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Kidney Energy and Relieving Neck Tension

Kidney Energy and Relieving Neck Tension

Kidney Energy and Relieving Neck Tension

Some years ago, when moving house – the professional removalists were amazed that I had energy to keep going up and down my steep driveway carrying things. My secret weapon was breathing into my kidneys!!! The kidneys are considered the energy warehouses of the body, kidney energy gives you your get up and go (of course the energy is produced by the mitochondria, but the kidney seems to store and release it).

Recently, I have enjoyed remembering how powerful this simple technique is. We’re used to placing our hands on our kidneys in child pose – to ensure the vertebrae of the lower spine are getting space and taking pressure off the nerves – but you can place your hands on your kidneys in almost any pose to make sure there is space in the lower back, better pelvic placement, better action of the pose and most importantly – sustained energy levels and less chance of fatigue.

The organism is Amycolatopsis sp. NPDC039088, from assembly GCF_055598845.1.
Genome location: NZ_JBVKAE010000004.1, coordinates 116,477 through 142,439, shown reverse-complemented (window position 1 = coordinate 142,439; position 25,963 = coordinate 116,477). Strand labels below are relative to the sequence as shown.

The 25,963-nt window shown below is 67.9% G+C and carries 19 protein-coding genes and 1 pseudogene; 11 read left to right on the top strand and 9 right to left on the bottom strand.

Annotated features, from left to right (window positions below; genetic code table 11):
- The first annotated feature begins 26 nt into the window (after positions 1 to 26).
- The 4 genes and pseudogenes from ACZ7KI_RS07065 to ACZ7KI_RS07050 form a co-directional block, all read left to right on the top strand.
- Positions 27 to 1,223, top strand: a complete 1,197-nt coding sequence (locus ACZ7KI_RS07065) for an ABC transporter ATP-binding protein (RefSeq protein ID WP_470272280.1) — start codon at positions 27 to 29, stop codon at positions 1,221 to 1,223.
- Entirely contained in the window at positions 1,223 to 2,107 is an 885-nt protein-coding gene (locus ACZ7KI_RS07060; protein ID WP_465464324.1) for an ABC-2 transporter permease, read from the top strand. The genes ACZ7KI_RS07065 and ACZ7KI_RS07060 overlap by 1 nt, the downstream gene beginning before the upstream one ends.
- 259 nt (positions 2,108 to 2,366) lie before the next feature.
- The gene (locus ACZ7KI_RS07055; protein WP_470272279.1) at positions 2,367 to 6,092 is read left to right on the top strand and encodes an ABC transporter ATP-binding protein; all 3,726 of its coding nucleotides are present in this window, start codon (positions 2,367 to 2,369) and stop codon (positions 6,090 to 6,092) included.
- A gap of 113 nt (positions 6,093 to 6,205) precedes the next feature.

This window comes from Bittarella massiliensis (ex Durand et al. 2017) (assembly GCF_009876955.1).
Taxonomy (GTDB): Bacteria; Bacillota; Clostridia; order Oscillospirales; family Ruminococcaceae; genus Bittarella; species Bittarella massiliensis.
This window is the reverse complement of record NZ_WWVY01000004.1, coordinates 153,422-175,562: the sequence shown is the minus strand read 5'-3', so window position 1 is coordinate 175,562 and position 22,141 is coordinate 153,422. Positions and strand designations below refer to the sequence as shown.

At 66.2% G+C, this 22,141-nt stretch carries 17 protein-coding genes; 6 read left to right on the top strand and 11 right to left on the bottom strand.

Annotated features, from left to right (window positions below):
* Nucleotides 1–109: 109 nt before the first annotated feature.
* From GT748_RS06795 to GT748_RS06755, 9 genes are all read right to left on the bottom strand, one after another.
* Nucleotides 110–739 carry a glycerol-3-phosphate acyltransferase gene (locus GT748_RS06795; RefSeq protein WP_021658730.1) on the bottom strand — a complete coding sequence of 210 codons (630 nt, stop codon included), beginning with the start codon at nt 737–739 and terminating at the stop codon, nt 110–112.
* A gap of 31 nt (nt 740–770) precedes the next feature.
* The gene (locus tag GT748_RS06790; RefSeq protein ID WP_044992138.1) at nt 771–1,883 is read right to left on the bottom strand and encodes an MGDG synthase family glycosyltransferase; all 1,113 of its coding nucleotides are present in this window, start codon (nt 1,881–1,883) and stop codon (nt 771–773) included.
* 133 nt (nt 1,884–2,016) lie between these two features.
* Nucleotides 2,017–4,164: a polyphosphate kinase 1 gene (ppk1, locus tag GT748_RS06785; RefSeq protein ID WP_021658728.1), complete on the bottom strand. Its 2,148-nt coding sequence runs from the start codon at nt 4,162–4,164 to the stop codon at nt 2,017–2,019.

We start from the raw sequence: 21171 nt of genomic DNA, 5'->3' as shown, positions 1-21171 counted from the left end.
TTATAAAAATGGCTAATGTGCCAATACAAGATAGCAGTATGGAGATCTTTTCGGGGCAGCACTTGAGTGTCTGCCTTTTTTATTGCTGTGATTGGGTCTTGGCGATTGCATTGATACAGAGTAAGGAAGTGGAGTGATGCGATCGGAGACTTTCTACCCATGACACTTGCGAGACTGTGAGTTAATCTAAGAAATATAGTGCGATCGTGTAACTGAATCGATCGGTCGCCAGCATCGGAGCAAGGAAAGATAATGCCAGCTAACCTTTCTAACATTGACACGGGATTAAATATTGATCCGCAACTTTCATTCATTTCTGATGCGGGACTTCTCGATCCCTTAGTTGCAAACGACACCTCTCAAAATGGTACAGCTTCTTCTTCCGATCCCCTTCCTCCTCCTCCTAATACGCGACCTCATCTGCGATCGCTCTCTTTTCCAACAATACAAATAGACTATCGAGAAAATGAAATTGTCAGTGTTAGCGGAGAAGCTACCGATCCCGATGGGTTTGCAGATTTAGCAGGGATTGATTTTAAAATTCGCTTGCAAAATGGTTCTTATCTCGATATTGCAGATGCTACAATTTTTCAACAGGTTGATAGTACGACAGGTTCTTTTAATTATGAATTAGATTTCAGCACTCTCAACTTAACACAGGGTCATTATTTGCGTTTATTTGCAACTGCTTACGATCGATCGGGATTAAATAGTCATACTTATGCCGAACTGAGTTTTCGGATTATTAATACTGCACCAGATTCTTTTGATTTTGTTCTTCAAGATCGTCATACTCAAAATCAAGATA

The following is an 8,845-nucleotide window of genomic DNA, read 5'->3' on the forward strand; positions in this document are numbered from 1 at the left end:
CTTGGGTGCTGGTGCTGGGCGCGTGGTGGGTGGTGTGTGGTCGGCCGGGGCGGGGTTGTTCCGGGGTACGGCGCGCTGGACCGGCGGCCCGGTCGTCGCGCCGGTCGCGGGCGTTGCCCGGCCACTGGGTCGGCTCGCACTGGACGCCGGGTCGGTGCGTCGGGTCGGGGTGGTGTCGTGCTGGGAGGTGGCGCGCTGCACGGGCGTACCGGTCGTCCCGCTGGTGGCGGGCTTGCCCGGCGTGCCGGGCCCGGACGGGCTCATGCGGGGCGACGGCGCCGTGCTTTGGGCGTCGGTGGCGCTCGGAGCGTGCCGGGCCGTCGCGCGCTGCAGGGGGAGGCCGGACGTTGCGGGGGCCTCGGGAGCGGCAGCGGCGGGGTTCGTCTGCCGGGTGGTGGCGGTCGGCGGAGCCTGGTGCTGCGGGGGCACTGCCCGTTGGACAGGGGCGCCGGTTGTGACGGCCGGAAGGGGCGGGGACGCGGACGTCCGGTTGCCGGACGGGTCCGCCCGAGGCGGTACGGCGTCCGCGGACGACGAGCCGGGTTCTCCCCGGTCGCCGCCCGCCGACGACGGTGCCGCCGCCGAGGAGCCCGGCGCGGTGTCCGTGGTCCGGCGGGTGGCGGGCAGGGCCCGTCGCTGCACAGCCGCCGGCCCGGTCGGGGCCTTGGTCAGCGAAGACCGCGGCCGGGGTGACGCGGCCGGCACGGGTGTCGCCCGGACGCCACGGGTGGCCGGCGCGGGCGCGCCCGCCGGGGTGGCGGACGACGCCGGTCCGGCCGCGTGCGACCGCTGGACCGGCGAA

I’m sure there’s a detailed physiological reason behind this technique – e.g. the breath moves fully into the lower lobes of the lungs, causing the diaphragm to lower and push the abdominal organs down and out requiring the pelvis to move to accommodate them – or something like that!? To be honest, I can’t fully explain why this works, only that it does – and is replicable over and over again, in my own body, and bodies of hundreds of students. It is especially great if you tend to over arch your back in the standings and find your mid/lower back is tense.